The bill also limits the circulating dollar coin Direct Ship Program by making it only available to persons purchasing coins for “coin collection purposes.” On July 22, the Mint announced that it had eliminated the credit and debit card purchase of dollar coins in the direct ship program, restricting payment to wire transfer, check or money order. Some customers had been purchasing the coins with a credit card to accumulate bonuses such as airline miles and other rewards, and then depositing the coins with a bank rather than using them in circulation transactions.
H.R. 2778 concludes that it is the sense of Congress “that the Board of Governors of the Federal Reserve System should do everything in its power to address the backlog of $1 coins in its vaults by making them as accessible as possible to the public for purposes of circulation,” adding that the Mint should continue production of Sacagawea dollars for circulation purposes at the conclusion of the Presidential dollar program.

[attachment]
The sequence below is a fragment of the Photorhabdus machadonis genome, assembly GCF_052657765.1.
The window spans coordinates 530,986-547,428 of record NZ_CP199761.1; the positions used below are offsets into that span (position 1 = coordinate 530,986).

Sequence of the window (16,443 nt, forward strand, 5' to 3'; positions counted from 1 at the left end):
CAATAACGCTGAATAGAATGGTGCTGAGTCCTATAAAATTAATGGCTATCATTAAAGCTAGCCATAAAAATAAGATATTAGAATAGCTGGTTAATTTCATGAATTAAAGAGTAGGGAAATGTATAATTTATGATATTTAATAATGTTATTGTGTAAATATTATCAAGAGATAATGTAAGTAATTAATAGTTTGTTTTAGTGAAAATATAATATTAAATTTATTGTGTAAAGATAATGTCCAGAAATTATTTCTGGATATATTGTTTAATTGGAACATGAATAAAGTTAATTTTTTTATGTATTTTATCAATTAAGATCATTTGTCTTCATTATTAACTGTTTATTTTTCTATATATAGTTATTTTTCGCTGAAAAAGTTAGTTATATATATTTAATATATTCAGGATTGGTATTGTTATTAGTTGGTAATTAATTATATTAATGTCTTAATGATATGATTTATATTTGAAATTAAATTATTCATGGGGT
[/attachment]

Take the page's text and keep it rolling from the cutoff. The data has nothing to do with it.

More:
Wasteful and unneeded coins
A third bill covering similar ground was introduced on Aug. 1, by Rep. Kevin Yoder, R-Kan., seeking to suspend the issuance of dollar coins for a 15-year period, or until excess stockpiles are exhausted. H.R. 2789, titled the “Prevention of Wasteful and Unneeded Coins Act of 2011,” states that while the Mint is legally required to continue to produce four new Presidential dollars each year until the program is complete — without consideration of waste or surplus — the “minting of coins should be based on actual demand and not future estimates.”